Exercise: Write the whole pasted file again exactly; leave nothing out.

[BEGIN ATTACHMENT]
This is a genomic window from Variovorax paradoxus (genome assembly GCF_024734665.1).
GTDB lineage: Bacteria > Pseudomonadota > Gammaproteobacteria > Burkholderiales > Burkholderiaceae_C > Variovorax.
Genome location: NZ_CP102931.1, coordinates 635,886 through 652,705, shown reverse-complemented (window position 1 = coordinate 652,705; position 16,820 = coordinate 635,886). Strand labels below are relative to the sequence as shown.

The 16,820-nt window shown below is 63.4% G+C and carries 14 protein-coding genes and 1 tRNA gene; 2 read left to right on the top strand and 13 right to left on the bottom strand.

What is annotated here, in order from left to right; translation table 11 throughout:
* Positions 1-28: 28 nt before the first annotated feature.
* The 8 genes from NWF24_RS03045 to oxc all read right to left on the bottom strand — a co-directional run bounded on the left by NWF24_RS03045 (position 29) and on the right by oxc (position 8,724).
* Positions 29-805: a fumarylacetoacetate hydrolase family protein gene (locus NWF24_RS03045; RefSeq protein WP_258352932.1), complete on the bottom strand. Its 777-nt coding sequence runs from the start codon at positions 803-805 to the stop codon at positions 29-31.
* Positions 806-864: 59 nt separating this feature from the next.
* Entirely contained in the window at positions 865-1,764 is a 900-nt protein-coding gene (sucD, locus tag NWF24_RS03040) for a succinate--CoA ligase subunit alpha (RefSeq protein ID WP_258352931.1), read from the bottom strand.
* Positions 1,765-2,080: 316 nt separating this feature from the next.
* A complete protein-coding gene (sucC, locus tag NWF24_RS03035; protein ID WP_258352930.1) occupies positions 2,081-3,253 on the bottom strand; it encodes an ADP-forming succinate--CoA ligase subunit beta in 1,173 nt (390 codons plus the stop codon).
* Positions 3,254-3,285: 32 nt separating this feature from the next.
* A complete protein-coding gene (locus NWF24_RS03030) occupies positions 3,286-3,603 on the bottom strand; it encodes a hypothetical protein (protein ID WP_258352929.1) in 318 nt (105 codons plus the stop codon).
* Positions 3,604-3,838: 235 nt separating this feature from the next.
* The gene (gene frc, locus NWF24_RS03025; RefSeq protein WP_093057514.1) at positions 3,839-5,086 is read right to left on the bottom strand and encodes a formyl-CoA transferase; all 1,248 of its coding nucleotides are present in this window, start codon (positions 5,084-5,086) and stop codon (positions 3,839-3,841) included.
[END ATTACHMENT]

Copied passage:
This is a genomic window from Variovorax paradoxus (genome assembly GCF_024734665.1).
GTDB lineage: Bacteria > Pseudomonadota > Gammaproteobacteria > Burkholderiales > Burkholderiaceae_C > Variovorax.
Genome location: NZ_CP102931.1, coordinates 635,886 through 652,705, shown reverse-complemented (window position 1 = coordinate 652,705; position 16,820 = coordinate 635,886). Strand labels below are relative to the sequence as shown.

The 16,820-nt window shown below is 63.4% G+C and carries 14 protein-coding genes and 1 tRNA gene; 2 read left to right on the top strand and 13 right to left on the bottom strand.

What is annotated here, in order from left to right; translation table 11 throughout:
* Positions 1-28: 28 nt before the first annotated feature.
* The 8 genes from NWF24_RS03045 to oxc all read right to left on the bottom strand — a co-directional run bounded on the left by NWF24_RS03045 (position 29) and on the right by oxc (position 8,724).
* Positions 29-805: a fumarylacetoacetate hydrolase family protein gene (locus NWF24_RS03045; RefSeq protein WP_258352932.1), complete on the bottom strand. Its 777-nt coding sequence runs from the start codon at positions 803-805 to the stop codon at positions 29-31.
* Positions 806-864: 59 nt separating this feature from the next.
* Entirely contained in the window at positions 865-1,764 is a 900-nt protein-coding gene (sucD, locus tag NWF24_RS03040) for a succinate--CoA ligase subunit alpha (RefSeq protein ID WP_258352931.1), read from the bottom strand.
* Positions 1,765-2,080: 316 nt separating this feature from the next.
* A complete protein-coding gene (sucC, locus tag NWF24_RS03035; protein ID WP_258352930.1) occupies positions 2,081-3,253 on the bottom strand; it encodes an ADP-forming succinate--CoA ligase subunit beta in 1,173 nt (390 codons plus the stop codon).
* Positions 3,254-3,285: 32 nt separating this feature from the next.
* A complete protein-coding gene (locus NWF24_RS03030) occupies positions 3,286-3,603 on the bottom strand; it encodes a hypothetical protein (protein ID WP_258352929.1) in 318 nt (105 codons plus the stop codon).
* Positions 3,604-3,838: 235 nt separating this feature from the next.
* The gene (gene frc, locus NWF24_RS03025; RefSeq protein WP_093057514.1) at positions 3,839-5,086 is read right to left on the bottom strand and encodes a formyl-CoA transferase; all 1,248 of its coding nucleotides are present in this window, start codon (positions 5,084-5,086) and stop codon (positions 3,839-3,841) included.